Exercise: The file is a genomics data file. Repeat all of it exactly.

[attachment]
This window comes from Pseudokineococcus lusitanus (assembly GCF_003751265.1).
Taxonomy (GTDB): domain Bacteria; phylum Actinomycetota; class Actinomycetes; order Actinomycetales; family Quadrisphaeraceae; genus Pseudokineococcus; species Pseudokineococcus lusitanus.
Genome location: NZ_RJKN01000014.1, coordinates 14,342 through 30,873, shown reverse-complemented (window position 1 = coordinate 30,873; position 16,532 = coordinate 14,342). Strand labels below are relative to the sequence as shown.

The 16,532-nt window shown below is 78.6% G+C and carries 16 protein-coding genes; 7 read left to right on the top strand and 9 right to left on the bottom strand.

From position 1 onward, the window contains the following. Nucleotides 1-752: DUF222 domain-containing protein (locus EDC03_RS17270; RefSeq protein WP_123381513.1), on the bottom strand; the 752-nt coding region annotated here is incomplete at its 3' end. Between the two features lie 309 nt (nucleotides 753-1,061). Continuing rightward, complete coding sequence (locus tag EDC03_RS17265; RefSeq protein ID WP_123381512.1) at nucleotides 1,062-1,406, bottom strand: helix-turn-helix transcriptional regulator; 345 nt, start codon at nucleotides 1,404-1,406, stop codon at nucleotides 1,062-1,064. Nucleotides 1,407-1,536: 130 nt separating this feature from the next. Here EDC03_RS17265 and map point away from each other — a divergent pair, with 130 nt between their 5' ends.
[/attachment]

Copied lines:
This window comes from Pseudokineococcus lusitanus (assembly GCF_003751265.1).
Taxonomy (GTDB): domain Bacteria; phylum Actinomycetota; class Actinomycetes; order Actinomycetales; family Quadrisphaeraceae; genus Pseudokineococcus; species Pseudokineococcus lusitanus.
Genome location: NZ_RJKN01000014.1, coordinates 14,342 through 30,873, shown reverse-complemented (window position 1 = coordinate 30,873; position 16,532 = coordinate 14,342). Strand labels below are relative to the sequence as shown.

The 16,532-nt window shown below is 78.6% G+C and carries 16 protein-coding genes; 7 read left to right on the top strand and 9 right to left on the bottom strand.

From position 1 onward, the window contains the following. Nucleotides 1-752: DUF222 domain-containing protein (locus EDC03_RS17270; RefSeq protein WP_123381513.1), on the bottom strand; the 752-nt coding region annotated here is incomplete at its 3' end. Between the two features lie 309 nt (nucleotides 753-1,061). Continuing rightward, complete coding sequence (locus tag EDC03_RS17265; RefSeq protein ID WP_123381512.1) at nucleotides 1,062-1,406, bottom strand: helix-turn-helix transcriptional regulator; 345 nt, start codon at nucleotides 1,404-1,406, stop codon at nucleotides 1,062-1,064. Nucleotides 1,407-1,536: 130 nt separating this feature from the next. Here EDC03_RS17265 and map point away from each other — a divergent pair, with 130 nt between their 5' ends.